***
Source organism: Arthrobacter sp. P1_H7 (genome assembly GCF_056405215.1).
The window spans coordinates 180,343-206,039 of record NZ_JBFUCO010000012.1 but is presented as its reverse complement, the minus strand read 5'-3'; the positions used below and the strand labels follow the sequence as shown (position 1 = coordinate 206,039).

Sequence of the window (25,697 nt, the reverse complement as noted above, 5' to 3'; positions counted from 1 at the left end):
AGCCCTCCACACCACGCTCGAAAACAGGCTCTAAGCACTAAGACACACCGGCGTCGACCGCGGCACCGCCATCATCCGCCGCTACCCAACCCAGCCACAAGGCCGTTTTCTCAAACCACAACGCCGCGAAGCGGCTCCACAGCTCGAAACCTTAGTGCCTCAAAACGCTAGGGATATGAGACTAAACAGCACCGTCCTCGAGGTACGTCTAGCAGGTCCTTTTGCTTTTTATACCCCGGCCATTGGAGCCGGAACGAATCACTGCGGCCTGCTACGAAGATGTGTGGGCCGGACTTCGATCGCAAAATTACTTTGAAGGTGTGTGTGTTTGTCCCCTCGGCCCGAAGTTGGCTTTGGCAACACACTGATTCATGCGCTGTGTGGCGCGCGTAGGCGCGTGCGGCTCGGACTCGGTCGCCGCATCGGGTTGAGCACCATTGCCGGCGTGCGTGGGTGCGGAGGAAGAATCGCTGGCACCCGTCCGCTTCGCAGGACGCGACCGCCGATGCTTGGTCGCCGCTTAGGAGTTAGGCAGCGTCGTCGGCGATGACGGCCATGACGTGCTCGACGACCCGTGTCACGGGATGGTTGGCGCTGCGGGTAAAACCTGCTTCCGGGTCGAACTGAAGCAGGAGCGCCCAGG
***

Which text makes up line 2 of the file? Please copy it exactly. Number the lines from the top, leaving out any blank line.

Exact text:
The window spans coordinates 180,343-206,039 of record NZ_JBFUCO010000012.1 but is presented as its reverse complement, the minus strand read 5'-3'; the positions used below and the strand labels follow the sequence as shown (position 1 = coordinate 206,039).